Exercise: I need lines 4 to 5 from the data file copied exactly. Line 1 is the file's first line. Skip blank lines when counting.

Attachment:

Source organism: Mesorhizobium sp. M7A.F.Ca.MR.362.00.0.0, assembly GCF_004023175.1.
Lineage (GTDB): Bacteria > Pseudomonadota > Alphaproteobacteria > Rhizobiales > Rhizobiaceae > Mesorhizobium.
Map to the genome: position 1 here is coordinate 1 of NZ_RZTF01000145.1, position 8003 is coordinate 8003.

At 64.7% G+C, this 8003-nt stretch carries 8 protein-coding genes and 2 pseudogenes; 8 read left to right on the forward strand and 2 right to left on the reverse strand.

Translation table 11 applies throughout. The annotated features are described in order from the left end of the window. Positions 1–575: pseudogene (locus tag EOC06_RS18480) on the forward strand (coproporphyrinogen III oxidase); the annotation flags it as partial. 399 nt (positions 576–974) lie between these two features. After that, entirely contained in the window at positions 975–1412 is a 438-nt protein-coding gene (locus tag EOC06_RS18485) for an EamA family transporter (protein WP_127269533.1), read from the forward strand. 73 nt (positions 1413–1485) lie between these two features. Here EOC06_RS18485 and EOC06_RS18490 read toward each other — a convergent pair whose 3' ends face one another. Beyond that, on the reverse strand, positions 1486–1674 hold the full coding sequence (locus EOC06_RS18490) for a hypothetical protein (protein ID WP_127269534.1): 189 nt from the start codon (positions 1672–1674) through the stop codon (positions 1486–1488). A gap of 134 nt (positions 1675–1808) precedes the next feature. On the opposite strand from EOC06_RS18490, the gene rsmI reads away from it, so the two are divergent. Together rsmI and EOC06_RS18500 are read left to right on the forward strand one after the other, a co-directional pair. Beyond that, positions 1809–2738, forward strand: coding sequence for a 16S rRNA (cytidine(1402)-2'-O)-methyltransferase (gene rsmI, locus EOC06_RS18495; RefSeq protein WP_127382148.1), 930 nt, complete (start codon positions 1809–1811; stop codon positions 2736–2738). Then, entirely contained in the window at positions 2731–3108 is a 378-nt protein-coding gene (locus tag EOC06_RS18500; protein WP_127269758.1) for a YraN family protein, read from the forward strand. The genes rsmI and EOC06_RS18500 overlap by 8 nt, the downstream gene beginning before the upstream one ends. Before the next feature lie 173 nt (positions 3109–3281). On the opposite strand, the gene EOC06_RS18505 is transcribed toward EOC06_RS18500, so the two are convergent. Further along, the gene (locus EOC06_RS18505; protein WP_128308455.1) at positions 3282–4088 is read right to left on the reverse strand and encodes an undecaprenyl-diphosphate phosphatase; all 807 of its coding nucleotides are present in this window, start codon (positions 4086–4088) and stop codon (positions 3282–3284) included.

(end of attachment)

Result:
At 64.7% G+C, this 8003-nt stretch carries 8 protein-coding genes and 2 pseudogenes; 8 read left to right on the forward strand and 2 right to left on the reverse strand.

Translation table 11 applies throughout. The annotated features are described in order from the left end of the window. Positions 1–575: pseudogene (locus tag EOC06_RS18480) on the forward strand (coproporphyrinogen III oxidase); the annotation flags it as partial. 399 nt (positions 576–974) lie between these two features. After that, entirely contained in the window at positions 975–1412 is a 438-nt protein-coding gene (locus tag EOC06_RS18485) for an EamA family transporter (protein WP_127269533.1), read from the forward strand. 73 nt (positions 1413–1485) lie between these two features. Here EOC06_RS18485 and EOC06_RS18490 read toward each other — a convergent pair whose 3' ends face one another. Beyond that, on the reverse strand, positions 1486–1674 hold the full coding sequence (locus EOC06_RS18490) for a hypothetical protein (protein ID WP_127269534.1): 189 nt from the start codon (positions 1672–1674) through the stop codon (positions 1486–1488). A gap of 134 nt (positions 1675–1808) precedes the next feature. On the opposite strand from EOC06_RS18490, the gene rsmI reads away from it, so the two are divergent. Together rsmI and EOC06_RS18500 are read left to right on the forward strand one after the other, a co-directional pair. Beyond that, positions 1809–2738, forward strand: coding sequence for a 16S rRNA (cytidine(1402)-2'-O)-methyltransferase (gene rsmI, locus EOC06_RS18495; RefSeq protein WP_127382148.1), 930 nt, complete (start codon positions 1809–1811; stop codon positions 2736–2738). Then, entirely contained in the window at positions 2731–3108 is a 378-nt protein-coding gene (locus tag EOC06_RS18500; protein WP_127269758.1) for a YraN family protein, read from the forward strand. The genes rsmI and EOC06_RS18500 overlap by 8 nt, the downstream gene beginning before the upstream one ends. Before the next feature lie 173 nt (positions 3109–3281). On the opposite strand, the gene EOC06_RS18505 is transcribed toward EOC06_RS18500, so the two are convergent. Further along, the gene (locus EOC06_RS18505; protein WP_128308455.1) at positions 3282–4088 is read right to left on the reverse strand and encodes an undecaprenyl-diphosphate phosphatase; all 807 of its coding nucleotides are present in this window, start codon (positions 4086–4088) and stop codon (positions 3282–3284) included.